I’d like to use my blessed position as a writer for such a fascinating publication – with such an intelligent, articulate audience – to ask for some good old fashioned advice. This one goes out to all the globetrotters, the cosmopolites, the auspiciously œcumenical mortals that work to live and live to play.
I’m currently on my gap year. I’ve been told that one on one’s gap year should drink copious amounts of alcohol, travel and see the world, catch STIs and argue with foreigners about how great Britain is. So far, four stressful, demanding, emotionally enduring months in, I’ve done no travel (unless you count High Wycombe as travel), seen a limited amount of the world and infuriated only a small subset of the available nonnatives. I’ve done lots of drinking, but that would have happened anyway. It was inevitable.
For the record, I haven’t caught any STIs either. I’m not really too excited about this part. If it really is an integral cog in the machine that is a gap year, I’m sure I can concede to contracting some venereal disease or another, but if I’m honest, the Jury’s still out on that one. I just don’t like the idea of Jamie Junior being subjected to such pain.
My post-coital fears notwithstanding, I am thoroughly anticipant of my travels, and can’t wait to get on the road. In order to do so, however, I need the aid of les gens de PostDesk.
I have a major problem (and, as we’ve just established, it’s not chlamydia). If you’ve ever travelled before I have no doubts that you’ve experienced the crushing pressure of intercontinental journeying. My dilemma, my… question, is composed of two distinct, yet equally significant parts. Part 1:
Where on Earth do I go?
There is a whole world out there. And I’ve seen so little of it. I’d love to go around Europe a bit more, see the Nordic countries, spend more time in Spain and my hereditary homeland Italy. Visit some family in Cyprus, see Greece; before the whole country collapses. Russia, the Netherlands, Germany. Switzerland, Bulgaria and Turkey.
I’d also love to go to Asia, see Tokyo, Hong Kong, Singapore, Sri Lanka, Vietnam, Cambodia, Thailand. I’ve been thinking about it, and I’ve never actually visited the Southern Hemisphere, so a trip to Australia and New Zealand is most certainly on the cards. I’d love to work on my Spanish, so potentially a trip to South America? Peru, Costa Rica, Panama? Venezuela, Columbia, Chile?
And of course, we have the United States. Where do I begin? I know and love San Francisco, so certainly wouldn’t object to returning. I’d love to see the East Coast, New York, Boston, Providence, Philadelphia. And what about Austin, Seattle, Chicago? And Canada? Haha, no, not Canada. But maybe Canada…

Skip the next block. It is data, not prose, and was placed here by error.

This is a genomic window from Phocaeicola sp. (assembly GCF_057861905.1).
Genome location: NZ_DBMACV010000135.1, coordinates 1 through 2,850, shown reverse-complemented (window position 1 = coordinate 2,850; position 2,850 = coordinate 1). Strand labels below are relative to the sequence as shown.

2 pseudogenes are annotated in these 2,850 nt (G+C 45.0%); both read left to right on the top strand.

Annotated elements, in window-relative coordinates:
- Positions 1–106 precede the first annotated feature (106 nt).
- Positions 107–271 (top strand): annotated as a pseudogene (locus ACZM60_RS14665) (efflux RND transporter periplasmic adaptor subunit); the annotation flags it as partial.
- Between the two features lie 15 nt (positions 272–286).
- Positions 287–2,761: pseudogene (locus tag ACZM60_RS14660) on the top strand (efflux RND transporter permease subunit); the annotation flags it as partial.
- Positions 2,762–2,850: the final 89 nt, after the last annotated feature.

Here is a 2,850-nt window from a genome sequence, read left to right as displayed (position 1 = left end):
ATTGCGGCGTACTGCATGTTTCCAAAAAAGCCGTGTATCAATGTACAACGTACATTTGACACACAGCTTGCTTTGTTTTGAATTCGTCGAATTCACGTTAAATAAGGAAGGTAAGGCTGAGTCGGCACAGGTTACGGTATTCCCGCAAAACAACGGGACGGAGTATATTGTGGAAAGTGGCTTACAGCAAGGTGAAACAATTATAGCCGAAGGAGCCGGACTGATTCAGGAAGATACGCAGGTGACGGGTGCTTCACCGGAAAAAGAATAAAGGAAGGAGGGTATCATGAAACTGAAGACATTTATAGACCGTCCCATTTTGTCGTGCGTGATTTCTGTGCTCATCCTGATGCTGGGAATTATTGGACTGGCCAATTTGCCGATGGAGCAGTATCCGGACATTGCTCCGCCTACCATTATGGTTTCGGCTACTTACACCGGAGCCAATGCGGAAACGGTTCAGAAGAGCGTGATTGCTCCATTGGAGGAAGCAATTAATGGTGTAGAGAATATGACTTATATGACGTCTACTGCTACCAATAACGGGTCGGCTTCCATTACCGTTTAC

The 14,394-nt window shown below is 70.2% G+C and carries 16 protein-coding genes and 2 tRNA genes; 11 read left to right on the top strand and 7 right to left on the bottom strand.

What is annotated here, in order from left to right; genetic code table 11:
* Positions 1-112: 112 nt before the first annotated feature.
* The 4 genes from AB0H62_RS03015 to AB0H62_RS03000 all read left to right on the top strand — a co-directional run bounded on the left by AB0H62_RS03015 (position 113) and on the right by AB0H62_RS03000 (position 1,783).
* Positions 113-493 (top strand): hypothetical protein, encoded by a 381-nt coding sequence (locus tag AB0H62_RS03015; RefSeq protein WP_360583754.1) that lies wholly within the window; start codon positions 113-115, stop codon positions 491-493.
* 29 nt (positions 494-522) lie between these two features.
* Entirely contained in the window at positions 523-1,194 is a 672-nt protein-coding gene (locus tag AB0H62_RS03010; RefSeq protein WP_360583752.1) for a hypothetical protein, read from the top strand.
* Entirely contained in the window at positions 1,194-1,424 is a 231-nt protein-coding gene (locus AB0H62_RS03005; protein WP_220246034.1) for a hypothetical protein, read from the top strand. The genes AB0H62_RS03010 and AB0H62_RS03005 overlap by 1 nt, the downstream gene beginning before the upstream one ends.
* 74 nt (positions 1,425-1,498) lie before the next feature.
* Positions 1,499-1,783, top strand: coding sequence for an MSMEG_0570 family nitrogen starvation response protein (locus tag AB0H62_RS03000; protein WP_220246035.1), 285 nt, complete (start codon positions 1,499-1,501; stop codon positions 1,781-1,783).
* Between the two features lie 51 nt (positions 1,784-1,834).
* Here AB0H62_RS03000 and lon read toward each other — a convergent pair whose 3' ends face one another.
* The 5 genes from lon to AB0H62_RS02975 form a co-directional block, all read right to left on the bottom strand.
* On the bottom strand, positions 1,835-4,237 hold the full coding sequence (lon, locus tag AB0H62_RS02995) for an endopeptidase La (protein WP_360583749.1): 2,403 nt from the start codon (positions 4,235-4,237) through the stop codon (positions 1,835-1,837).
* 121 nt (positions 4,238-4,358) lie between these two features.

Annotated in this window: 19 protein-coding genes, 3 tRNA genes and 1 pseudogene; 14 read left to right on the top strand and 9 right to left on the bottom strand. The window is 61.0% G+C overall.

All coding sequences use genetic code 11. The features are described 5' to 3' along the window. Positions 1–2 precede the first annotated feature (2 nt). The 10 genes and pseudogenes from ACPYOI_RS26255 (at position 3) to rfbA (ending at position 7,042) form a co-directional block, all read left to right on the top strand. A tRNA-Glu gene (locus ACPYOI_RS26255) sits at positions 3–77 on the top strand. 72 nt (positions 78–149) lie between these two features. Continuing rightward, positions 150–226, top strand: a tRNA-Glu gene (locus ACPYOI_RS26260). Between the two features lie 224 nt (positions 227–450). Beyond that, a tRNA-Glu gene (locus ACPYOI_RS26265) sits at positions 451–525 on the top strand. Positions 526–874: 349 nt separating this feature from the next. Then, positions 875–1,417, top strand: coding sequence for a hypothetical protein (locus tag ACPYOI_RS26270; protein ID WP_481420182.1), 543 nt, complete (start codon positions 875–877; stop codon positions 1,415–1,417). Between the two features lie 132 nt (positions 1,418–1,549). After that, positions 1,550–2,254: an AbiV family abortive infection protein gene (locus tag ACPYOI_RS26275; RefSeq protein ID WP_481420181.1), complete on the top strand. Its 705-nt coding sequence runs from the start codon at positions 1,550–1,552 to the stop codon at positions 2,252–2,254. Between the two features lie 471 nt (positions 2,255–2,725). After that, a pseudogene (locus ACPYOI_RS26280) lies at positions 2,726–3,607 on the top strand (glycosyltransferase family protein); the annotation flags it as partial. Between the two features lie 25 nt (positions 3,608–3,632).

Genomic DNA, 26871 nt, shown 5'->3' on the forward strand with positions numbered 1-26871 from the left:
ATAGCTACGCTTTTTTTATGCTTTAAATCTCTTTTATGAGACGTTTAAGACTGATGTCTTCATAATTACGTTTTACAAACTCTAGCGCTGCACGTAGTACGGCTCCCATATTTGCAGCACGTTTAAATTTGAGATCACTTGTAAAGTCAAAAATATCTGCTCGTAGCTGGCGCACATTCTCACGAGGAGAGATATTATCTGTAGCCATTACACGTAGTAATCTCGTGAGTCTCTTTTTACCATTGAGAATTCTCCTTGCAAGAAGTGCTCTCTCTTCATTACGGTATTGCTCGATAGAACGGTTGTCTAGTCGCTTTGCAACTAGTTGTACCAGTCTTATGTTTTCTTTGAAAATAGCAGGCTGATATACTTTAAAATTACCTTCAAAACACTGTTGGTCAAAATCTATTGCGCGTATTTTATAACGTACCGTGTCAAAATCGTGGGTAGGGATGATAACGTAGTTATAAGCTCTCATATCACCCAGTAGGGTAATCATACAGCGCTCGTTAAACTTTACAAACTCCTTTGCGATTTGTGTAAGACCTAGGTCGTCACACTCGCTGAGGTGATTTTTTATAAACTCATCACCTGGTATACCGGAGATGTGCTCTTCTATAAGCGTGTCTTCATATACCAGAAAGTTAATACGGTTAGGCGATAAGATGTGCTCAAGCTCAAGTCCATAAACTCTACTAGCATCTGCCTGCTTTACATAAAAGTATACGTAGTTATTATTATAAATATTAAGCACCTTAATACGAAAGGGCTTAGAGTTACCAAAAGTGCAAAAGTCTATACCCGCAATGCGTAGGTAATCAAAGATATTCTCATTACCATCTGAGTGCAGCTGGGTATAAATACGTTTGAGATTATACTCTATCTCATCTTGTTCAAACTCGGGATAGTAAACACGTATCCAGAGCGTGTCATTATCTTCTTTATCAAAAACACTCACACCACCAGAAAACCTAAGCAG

Have you been traveling extensively? Where did you go, what did you see? Where do you wish you’d been, but had never got the chance to?
And for my second question:
What’s the cheapest way to go anywhere?
I’ve been looking into these ‘around the world’ tickets; the premise being that one pays a flat fee in return for a round the world ticket, granting the recipient of aforementioned ticket a flight through a predesignated route. These seem like a great solution, but I’d rather not take such a dull, direct route through the major cities. I’d much rather jump around a bit, see the world a bit more. Travel some sections by road or sea, for instance.
A much cheaper alternative would be to travel via Whippet coaches, ferries, trains and the occasional cheap flight. It would be easier, but I’d be cautious of traveling through the more suspect areas of South America and Asia by road, just as I would be traveling across America and Europe. Plus this would take significantly longer, and – once my MacBook Air’s dying little battery splutters and coughs into inexorable submission – I have no doubt I’d get extremely bored, extremely quickly.
What’s the cheapest and easiest way to travel? Is there a simple way of traveling via air on a reasonable budget?
I’d absolutely love to hear your thoughts on travel, where I should go and what I should do while I’m there!
If I can travel, I can take a leaf out of my good friend Phil Sturgeon’s book, have a taste of the nomad life and work while seeing the world. I can Couchsurf and AirBnB my way across the world. I can experience the world before we ruin it any more. I can meet a plethora of new, interesting and inspiring people. But most importantly, I’ll get to live.
And after all, isn’t that what life’s all about?